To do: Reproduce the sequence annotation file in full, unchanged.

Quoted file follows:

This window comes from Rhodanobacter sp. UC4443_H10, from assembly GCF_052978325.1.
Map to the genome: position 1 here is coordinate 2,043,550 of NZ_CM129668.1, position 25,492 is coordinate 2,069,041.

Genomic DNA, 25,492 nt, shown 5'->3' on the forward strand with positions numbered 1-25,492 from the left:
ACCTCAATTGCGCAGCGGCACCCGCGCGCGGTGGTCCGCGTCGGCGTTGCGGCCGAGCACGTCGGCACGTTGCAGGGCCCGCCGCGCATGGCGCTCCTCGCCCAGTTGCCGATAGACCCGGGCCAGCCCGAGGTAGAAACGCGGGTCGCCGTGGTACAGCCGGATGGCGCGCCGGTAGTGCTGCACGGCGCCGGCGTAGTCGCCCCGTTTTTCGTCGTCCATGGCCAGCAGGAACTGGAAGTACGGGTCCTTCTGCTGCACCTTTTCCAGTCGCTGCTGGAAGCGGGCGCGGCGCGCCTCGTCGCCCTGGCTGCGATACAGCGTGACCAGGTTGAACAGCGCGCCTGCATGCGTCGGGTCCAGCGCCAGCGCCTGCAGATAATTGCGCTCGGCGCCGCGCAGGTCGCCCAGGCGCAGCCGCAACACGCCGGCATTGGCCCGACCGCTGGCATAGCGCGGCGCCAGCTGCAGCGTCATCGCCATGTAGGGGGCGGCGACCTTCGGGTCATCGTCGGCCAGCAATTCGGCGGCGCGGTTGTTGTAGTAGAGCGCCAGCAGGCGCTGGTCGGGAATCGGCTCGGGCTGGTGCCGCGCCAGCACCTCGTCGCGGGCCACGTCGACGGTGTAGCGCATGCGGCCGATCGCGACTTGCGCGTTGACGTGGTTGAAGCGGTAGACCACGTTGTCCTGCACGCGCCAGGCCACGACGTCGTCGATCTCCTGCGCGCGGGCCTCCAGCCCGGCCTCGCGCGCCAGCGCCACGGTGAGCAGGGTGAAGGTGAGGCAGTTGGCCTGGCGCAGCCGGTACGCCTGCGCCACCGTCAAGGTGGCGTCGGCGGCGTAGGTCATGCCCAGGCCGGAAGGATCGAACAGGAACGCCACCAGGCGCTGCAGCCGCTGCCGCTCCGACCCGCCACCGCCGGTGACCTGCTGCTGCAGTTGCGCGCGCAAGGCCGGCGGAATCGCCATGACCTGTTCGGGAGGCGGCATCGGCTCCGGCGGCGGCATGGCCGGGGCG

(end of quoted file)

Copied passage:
This window comes from Rhodanobacter sp. UC4443_H10, from assembly GCF_052978325.1.
Map to the genome: position 1 here is coordinate 2,043,550 of NZ_CM129668.1, position 25,492 is coordinate 2,069,041.

Genomic DNA, 25,492 nt, shown 5'->3' on the forward strand with positions numbered 1-25,492 from the left:
ACCTCAATTGCGCAGCGGCACCCGCGCGCGGTGGTCCGCGTCGGCGTTGCGGCCGAGCACGTCGGCACGTTGCAGGGCCCGCCGCGCATGGCGCTCCTCGCCCAGTTGCCGATAGACCCGGGCCAGCCCGAGGTAGAAACGCGGGTCGCCGTGGTACAGCCGGATGGCGCGCCGGTAGTGCTGCACGGCGCCGGCGTAGTCGCCCCGTTTTTCGTCGTCCATGGCCAGCAGGAACTGGAAGTACGGGTCCTTCTGCTGCACCTTTTCCAGTCGCTGCTGGAAGCGGGCGCGGCGCGCCTCGTCGCCCTGGCTGCGATACAGCGTGACCAGGTTGAACAGCGCGCCTGCATGCGTCGGGTCCAGCGCCAGCGCCTGCAGATAATTGCGCTCGGCGCCGCGCAGGTCGCCCAGGCGCAGCCGCAACACGCCGGCATTGGCCCGACCGCTGGCATAGCGCGGCGCCAGCTGCAGCGTCATCGCCATGTAGGGGGCGGCGACCTTCGGGTCATCGTCGGCCAGCAATTCGGCGGCGCGGTTGTTGTAGTAGAGCGCCAGCAGGCGCTGGTCGGGAATCGGCTCGGGCTGGTGCCGCGCCAGCACCTCGTCGCGGGCCACGTCGACGGTGTAGCGCATGCGGCCGATCGCGACTTGCGCGTTGACGTGGTTGAAGCGGTAGACCACGTTGTCCTGCACGCGCCAGGCCACGACGTCGTCGATCTCCTGCGCGCGGGCCTCCAGCCCGGCCTCGCGCGCCAGCGCCACGGTGAGCAGGGTGAAGGTGAGGCAGTTGGCCTGGCGCAGCCGGTACGCCTGCGCCACCGTCAAGGTGGCGTCGGCGGCGTAGGTCATGCCCAGGCCGGAAGGATCGAACAGGAACGCCACCAGGCGCTGCAGCCGCTGCCGCTCCGACCCGCCACCGCCGGTGACCTGCTGCTGCAGTTGCGCGCGCAAGGCCGGCGGAATCGCCATGACCTGTTCGGGAGGCGGCATCGGCTCCGGCGGCGGCATGGCCGGGGCG